The subject of this essay-based dissertation is Hume’s naturalphilosophy. The dissertation consists of four separate essays and an introduction. These essays do not only treat Hume’s views on the topic of naturalphilosophy, but his views are placed into a broader context of history of philosophy and science, physics in particular. The introductory section outlines the historical context, shows how the individual essays are connected, expounds what kind of research methodology has been used, and (...) encapsulates the research contributions of the essays. The first essay treats Newton’s experimentalist methodology in gravity research and its relation to Hume’s causal philosophy. It is argued that Hume does not see the relation of cause and effect as being founded on a priori reasoning, similar to the way in which Newton criticized non-empirical hypotheses about the causal properties of gravity. Contrary to Hume’s rules of causation, the universal law does not include a reference either to contiguity or succession, but Hume accepts it in interpreting the force and the law of gravity instrumentally. The second article considers Newtonian and non-Newtonian elements in Hume more broadly. He is sympathetic to many prominently Newtonian themes in naturalphilosophy, such as experimentalism, critique of hypotheses, inductive proof, and the critique of Leibnizian principles of sufficient reason and intelligibility. However, Hume is not a Newtonian philosopher in many respects: his conceptions regarding space and time, the vacuum, the specifics of causation, the status of mechanism, and the reality of forces differ markedly from Newton’s related conceptions. The third article focuses on Hume’s Fork and the proper epistemic status of propositions of mixed mathematics. It is shown that the epistemic status of propositions of mixed mathematics, such as those concerning laws of nature, is that of matters of fact. The reason for this is that the propositions of mixed mathematics are dependent on the Uniformity Principle. The fourth article analyzes Einstein’s acknowledgement of Hume regarding special relativity. The views of the scientist and the philosopher are juxtaposed, and it is argued that there are two common points to be found in their writings, namely an empiricist theory of ideas and concepts and a relationist ontology regarding space and time. (shrink)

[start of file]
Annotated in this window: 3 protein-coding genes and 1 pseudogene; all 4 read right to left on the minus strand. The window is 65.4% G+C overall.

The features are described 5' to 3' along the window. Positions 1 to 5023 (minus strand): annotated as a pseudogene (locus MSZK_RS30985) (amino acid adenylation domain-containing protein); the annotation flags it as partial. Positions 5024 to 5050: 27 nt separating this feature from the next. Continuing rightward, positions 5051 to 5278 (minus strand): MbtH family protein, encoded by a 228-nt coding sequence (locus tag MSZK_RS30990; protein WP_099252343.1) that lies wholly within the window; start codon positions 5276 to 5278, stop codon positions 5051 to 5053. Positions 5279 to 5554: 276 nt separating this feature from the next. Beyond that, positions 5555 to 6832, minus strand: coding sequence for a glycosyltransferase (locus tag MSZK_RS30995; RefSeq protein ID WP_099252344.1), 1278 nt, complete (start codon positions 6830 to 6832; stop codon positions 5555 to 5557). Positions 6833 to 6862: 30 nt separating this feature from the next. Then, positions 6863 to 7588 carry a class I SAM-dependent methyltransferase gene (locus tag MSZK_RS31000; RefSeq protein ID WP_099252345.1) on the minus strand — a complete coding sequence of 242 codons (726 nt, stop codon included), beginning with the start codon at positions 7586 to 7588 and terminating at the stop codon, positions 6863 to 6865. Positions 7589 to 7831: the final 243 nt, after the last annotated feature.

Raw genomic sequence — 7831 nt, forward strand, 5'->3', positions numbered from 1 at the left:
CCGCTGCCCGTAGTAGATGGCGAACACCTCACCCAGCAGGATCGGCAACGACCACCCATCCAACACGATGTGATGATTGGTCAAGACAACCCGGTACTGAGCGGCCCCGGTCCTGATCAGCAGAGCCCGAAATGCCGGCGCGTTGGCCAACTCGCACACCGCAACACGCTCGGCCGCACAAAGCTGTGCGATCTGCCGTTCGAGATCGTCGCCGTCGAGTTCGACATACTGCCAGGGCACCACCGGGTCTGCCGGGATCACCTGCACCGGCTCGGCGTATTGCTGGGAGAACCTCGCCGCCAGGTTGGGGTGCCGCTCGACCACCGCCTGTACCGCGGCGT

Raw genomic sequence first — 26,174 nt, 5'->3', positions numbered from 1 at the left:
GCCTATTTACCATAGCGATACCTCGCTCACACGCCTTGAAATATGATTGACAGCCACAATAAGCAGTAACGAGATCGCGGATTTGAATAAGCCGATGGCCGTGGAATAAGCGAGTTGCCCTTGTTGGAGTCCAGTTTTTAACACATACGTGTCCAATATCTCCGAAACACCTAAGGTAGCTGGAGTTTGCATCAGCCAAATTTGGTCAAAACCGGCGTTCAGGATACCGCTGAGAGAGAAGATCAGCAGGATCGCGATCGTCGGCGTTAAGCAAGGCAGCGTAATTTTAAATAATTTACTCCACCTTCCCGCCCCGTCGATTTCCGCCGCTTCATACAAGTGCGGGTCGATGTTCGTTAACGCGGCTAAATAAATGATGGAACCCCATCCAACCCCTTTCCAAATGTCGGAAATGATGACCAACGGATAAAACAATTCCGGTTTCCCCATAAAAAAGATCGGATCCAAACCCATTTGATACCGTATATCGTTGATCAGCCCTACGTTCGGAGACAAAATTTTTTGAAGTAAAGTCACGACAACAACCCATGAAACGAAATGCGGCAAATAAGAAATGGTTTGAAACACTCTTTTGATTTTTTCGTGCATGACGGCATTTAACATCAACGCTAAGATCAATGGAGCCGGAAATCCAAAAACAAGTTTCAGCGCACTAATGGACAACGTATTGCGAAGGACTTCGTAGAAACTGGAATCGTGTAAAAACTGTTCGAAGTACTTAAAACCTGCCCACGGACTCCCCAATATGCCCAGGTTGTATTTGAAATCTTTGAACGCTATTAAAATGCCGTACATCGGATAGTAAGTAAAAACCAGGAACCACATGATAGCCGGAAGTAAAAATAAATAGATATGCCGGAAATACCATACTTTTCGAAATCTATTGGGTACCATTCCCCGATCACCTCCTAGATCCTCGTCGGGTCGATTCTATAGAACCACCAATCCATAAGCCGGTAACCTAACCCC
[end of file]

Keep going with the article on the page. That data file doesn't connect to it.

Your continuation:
Modern philosophy of mathematics has been dominated by Platonism and nominalism, to the neglect of the Aristotelian realist option. Aristotelianism holds that mathematics studies certain real properties of the world – mathematics is neither about a disembodied world of “abstract objects”, as Platonism holds, nor it is merely a language of science, as nominalism holds. Aristotle’s theory that mathematics is the “science of quantity” is a good account of at least elementary mathematics: the ratio of two heights, for example, (...) is a perceivable and measurable real relation between properties of physical things, a relation that can be shared by the ratio of two weights or two time intervals. Ratios are an example of continuous quantity; discrete quantities, such as whole numbers, are also realised as relations between a heap and a unit-making universal. For example, the relation between foliage and being-a-leaf is the number of leaves on a tree,a relation that may equal the relation between a heap of shoes and being-a-shoe. Modern higher mathematics, however, deals with some real properties that are not naturally seen as quantity, so that the “science of quantity” theory of mathematics needs supplementation. Symmetry, topology and similar structural properties are studied by mathematics, but are about pattern, structure or arrangement rather than quantity. (shrink)
In his influential book, The Nature of Morality, Gilbert Harman writes: “In explaining the observations that support a physical theory, scientists typically appeal to mathematical principles. On the other hand, one never seems to need to appeal in this way to moral principles.” What is the epistemological relevance of this contrast, if genuine? This chapter argues that ethicists and philosophers of mathematics have misunderstood it. They have confused what the chapter calls the justificatory challenge for realism about an area, (...) D—the challenge to justify our D-beliefs—with the reliability challenge for D-realism—the challenge to explain the reliability of our D-beliefs. Harman’s contrast is relevant to the first, but not, evidently, to the second. One upshot of the discussion is that genealogical debunking arguments are fallacious. Another is that indispensability considerations cannot answer the Benacerraf–Field challenge for mathematical realism. (shrink)